In its report, the Federal Council takes a nuanced and, in our view, very thorough approach. On a general level, it considers that the Swiss legal landscape provides an adequate and flexible framework for new technologies. On a more specific level, the Federal Council recognises the need for sector-specific legislation. In particular, the report envisages certain changes to the Anti-Money Laundering Act, as money laundering remains a concern in the blockchain and crypto-asset/virtual currency realm. The report also suggests some updates to securities laws, the aim of which would be to allow the transfer of uncertified securities over decentralised ledgers. More specifically, the report considers the introduction of a new technology-specific licence under the Swiss Financial Market Infrastructure Act (FMIA), which may be considered as a combination of the existing multilateral trading facilities (MTFs), organised trading facilities (OTFs) and a fully digital process on a blockchain. The new licensed token trading platform allows for the trading of payment, utility and security tokens multilaterally, without any discretionary elements, and (most importantly) by granting direct access to institutional and retail clients. Under the current regulation, an exchange or a multilateral trading platform (on which security tokens may be traded) may only interact with licensed financial intermediaries such as banks or securities dealers which, in turn, act on behalf of their clients. In addition, the new licence allows for matching services, as well as for all post-trading services such as transaction settlement. Whereas simultaneous trading and settlement on blockchain seems obvious, the services are currently treated separately by the FMIA (reflecting the traditional financial infrastructure). The token trading platform will in the near future allow for a regulated secondary market of security tokens, something which market participants are clearly lacking today.

The Federal Council repeatedly expresses its optimism about Switzerland’s role as a global player

A further interesting example of contemplated legislative amendments is in the area of insolvency law, where the report calls for unambiguous rules on the segregation of crypto-based assets from the other assets of the bankrupt estate. The Federal Council will propose a new provision in the Swiss bankruptcy law providing for a right to release data in the event of the insolvency of the data holder to the beneficiary, including a claim to the transfer of digital assets. It will also consider a potential new provision applicable to bank insolvency proceedings regarding the segregation of digital assets.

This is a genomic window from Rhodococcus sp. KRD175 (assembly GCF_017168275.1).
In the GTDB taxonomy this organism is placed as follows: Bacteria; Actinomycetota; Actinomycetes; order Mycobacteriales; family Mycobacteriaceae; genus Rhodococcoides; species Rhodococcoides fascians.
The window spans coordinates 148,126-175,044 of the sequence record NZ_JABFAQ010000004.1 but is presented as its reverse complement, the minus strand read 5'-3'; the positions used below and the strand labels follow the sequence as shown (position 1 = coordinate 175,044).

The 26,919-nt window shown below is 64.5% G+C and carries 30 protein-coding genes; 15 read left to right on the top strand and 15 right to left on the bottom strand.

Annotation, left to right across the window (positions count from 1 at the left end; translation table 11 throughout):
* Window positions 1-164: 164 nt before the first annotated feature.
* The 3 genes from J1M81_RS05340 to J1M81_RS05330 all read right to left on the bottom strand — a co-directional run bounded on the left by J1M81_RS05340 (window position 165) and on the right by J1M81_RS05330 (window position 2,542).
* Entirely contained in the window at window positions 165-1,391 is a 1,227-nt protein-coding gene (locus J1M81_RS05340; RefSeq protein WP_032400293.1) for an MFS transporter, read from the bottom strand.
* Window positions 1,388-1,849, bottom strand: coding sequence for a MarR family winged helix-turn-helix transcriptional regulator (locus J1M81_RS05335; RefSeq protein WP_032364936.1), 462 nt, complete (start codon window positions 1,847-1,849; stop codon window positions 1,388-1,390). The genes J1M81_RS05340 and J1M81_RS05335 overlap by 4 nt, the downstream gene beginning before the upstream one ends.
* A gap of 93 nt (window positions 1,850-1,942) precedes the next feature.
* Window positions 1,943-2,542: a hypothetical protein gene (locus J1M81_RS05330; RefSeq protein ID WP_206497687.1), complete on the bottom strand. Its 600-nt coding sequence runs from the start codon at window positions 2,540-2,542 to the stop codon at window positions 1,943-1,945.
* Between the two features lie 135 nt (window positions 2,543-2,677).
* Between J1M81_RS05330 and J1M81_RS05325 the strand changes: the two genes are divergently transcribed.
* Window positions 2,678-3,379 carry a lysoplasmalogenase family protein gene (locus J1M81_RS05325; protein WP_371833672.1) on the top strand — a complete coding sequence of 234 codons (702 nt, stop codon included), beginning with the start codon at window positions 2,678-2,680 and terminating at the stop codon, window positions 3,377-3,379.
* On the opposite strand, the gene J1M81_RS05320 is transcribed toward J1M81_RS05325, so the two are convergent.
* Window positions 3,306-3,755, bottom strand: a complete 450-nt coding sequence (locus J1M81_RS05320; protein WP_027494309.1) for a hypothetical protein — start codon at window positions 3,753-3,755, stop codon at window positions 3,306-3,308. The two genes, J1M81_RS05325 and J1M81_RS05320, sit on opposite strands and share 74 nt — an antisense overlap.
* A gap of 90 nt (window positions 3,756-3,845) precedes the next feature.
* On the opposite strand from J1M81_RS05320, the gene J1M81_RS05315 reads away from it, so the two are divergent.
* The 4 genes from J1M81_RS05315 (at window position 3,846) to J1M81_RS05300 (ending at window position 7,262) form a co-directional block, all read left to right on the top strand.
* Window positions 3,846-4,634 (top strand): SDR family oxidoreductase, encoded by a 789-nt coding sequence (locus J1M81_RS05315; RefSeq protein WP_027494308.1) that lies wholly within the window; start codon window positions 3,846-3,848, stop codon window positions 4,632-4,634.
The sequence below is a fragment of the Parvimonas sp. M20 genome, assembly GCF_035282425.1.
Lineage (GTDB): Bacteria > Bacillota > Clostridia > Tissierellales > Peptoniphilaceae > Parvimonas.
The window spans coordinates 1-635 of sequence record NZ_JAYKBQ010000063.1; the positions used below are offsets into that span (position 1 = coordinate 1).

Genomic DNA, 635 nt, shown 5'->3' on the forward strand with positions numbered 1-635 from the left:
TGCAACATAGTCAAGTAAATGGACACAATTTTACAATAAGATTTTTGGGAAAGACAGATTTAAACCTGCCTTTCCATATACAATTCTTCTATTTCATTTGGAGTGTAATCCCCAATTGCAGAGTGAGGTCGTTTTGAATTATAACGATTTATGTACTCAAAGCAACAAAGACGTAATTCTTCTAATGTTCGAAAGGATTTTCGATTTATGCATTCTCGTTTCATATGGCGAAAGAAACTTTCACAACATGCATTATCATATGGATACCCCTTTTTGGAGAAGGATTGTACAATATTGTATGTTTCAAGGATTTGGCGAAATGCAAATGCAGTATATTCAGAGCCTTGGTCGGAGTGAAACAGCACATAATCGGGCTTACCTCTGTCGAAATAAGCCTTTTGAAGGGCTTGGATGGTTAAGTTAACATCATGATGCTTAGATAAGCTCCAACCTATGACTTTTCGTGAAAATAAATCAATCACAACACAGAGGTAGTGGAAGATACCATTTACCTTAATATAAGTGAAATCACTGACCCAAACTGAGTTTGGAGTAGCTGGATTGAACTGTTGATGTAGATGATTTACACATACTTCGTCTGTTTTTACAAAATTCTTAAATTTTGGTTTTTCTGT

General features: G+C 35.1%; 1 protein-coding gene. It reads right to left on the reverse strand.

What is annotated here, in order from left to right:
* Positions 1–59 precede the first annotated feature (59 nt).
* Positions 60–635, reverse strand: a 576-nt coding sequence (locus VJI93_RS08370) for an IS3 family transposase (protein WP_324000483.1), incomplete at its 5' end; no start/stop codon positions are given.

Moreover, the report touches on many different detailed questions, such as the opening of bank accounts for blockchain-centric companies or data protection issues arising from the intrinsic qualities of blockchain. We expect that the amendment of the various laws will be published in March 2019 followed by consultation proceedings. The new laws may theoretically still be implemented at the beginning of 2020.

An apparent leitmotiv in all the envisaged legal amendments is the reliance on the tried-and-true "technology-neutral" philosophy (which will now be softened with the implementation of the new licence for a token trading platform, which specifically addresses DLT). Indeed, over the years, Switzerland has relied – extensively – on this technology-neutral approach, which can be found in a vast array of legislative areas, ranging from financial market legislation to data protection, for instance. At a time when technological breakthroughs occur with dizzying speed, this approach is perhaps more relevant than ever.

Looking to the future, the Federal Council repeatedly expresses in its report its optimism about Switzerland's role as a global player in the digital economy and seeks therefore to maintain or even increase its competitiveness on the international level with low barriers to entry. In saying so, the Federal Council makes a clear statement about its hopes of seeing Switzerland remain an innovation-friendly environment.

About the author



Thomas Müller

Partner, Walder Wyss

Zurich, Switzerland

T: +41 58 658 55 60

F: +41 58 658 59 59

E: thomas.mueller@walderwyss.com

W: www.walderwyss.com

Thomas Müller specialises in fintech, banking and regulatory law, cryptocurrency and blockchain matters, capital markets and securities law and structured finance. He studied at the University of Berne (JD, 2008), New York University School of Law (LLM, 2005) and has been a lecturer at the University of Geneva Law School, a foreign associate with a US law firm and partner at Walder Wyss (since 2015). Thomas has authored publications and made contributions to leading commentaries in the field of practice.

About the author



Hugh Reeves

Associate, Walder Wyss

Zurich, Switzerland

T: +41 58 658 52 73

F: +41 58 658 59 59

E: hugh.reeves@walderwyss.com

W: www.walderwyss.com

Hugh Reeves specialises in technology transfer, copyright, patent, trademark and trade secret law as well as information technology law. He is also active in the areas of data protection and privacy laws. He studied at the Universities of Lausanne (BLaw, 2008; MLaw, 2010) and Geneva (Ecole d'Avocature – Geneva Bar School, 2011). He furthered his studies with a Certificate in Transnational IP Law and Licensing (Bucerius and UC Hastings, summer 2014) and an LLM at the University of California, Berkeley (LLM, 2016). He has authored numerous publications and made contributions to leading commentaries in the field of practice.

Gift this article